The growing decadence of the Nasrid kingdom, along with the development of the maritime power of the kingdom of Aragon and its control over the trade routes of the Mediterranean resulted in Mudéjar centres, contemporaries of the Nasrid producers that used the same traditional procedures and decorative styles, springing up around the east coast. The intense colour of the cobalt and its shape are more characteristic of Valencian pieces, but only an analysis of the clays could determine the precise origin of the piece.

Selected bibliography:

Camps Cazorla, E., Catálogo Sumario del Museo Arqueológico Nacional. Cerámica Española (Nuevas Instalaciones), Madrid, 1936, pp.28–30.
Camps Cazorla, E., La Cerámica Medieval Española, Madrid, 1943, p.29.
Martínez Caviró, B., Cerámica Hispanomusulmana Andalusí y Mudéjar, Madrid, 1991, pp.76–82.
Pérez Higuera, T., Objetos e Imágenes de al-Andalus, Barcelona, 1994, pp.24–5.

Citation of this web page:

Margarita Sánchez Llorente "Dish" in Discover Islamic Art, Museum With No Frontiers, 2019. http://islamicart.museumwnf.org/database_item.php?id=object;ISL;es;Mus01;28;en

Prepared by: Margarita Sánchez LlorenteMargarita Sánchez Llorente

Margarita Sánchez Llorente cursó estudios de Historia del Arte y Psicología en la facultad de Filosofía y Letras de la Universidad Complutense de Madrid, obteniendo la licenciatura en 1974.Tras realizar numerosos cursos de posgrado en museología y documentación del patrimonio histórico-artístico y arqueológico, le fueron concedidas varias becas de investigación en museística. De 1989 a 2000 trabajó en el Museo Arqueológico Nacional, en la gestión y documentación de los proyectos de la Unión Europea: EMN (European Museum Network), RAMA (Remote Access to Museum Archives) y –como colaboradora del departamento de Antigüedades Egipcias y del Próximo Oriente– Champollion. Ha participado en numerosos coloquios y encuentros internacionales y publicado varios artículos sobre las nuevas tecnologías aplicadas a la documentación en los museos.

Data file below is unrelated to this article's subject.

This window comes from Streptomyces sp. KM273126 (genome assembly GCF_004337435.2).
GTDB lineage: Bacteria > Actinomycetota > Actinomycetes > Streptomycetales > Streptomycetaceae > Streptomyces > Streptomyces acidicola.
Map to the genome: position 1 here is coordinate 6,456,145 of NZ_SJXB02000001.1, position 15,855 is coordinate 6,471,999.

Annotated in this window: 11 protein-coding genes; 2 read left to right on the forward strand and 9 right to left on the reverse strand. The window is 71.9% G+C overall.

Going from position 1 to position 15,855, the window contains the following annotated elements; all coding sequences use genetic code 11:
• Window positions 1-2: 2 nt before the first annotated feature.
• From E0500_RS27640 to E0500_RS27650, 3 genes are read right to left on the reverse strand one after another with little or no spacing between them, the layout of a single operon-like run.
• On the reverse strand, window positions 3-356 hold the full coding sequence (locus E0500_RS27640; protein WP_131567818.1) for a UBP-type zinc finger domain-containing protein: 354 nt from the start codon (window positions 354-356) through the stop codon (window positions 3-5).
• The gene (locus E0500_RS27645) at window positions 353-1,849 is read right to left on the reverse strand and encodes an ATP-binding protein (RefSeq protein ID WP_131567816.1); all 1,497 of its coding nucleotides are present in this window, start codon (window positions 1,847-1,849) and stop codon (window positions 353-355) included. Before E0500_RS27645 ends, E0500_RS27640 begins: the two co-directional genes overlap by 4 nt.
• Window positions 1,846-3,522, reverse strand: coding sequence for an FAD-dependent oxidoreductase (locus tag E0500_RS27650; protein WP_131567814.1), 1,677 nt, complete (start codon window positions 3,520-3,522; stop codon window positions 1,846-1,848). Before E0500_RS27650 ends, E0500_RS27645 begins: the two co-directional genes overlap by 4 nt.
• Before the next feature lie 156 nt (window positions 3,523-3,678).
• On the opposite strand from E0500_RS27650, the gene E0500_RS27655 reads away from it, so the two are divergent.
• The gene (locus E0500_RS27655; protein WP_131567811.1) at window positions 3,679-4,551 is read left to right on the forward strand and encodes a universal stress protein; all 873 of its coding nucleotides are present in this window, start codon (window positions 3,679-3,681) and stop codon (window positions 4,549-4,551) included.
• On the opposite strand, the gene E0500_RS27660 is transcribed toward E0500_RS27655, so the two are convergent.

Copyedited by: Rosalía AllerRosalía Aller

Rosalía Aller Maisonnave, licenciada en Letras (Universidad Católica del Uruguay), y en Filología Hispánica y magíster en Gestión Cultural de Música, Teatro y Danza (Universidad Complutense de Madrid), ha obtenido becas de la Agencia Española de Cooperación Internacional y la Universidad Nacional de Educación a Distancia de Madrid, así como el Diplôme de Langue Française (Alliance Française), el Certificate of Proficiency in English (University of Cambridge) y el Certificado Superior en inglés y francés (Escuela Oficial de Idiomas de Madrid). Profesora de Estética de la Poesía y Teoría Literaria en la Universidad Católica del Uruguay, actualmente es docente de Lengua Castellana y Literatura en institutos de Enseñanza Secundaria y formación del profesorado en Madrid. Desde 1983, ha realizado traducción y edición de textos en Automated Training Systems, Applied Learning International, Videobanco Formación y El Derecho Editores. Integra el equipo de Museo Sin Fronteras desde 1999 y ha colaborado en la revisión de los catálogos de “El Arte Islámico en el Mediterráneo”. Así mismo, ha realizado publicaciones sobre temas literarios y didácticos, ha dictado conferencias y ha participado en recitales poéticos.

Translation by: Laurence Nunny
Translation copyedited by: Monica Allen

MWNF Working Number: SP 45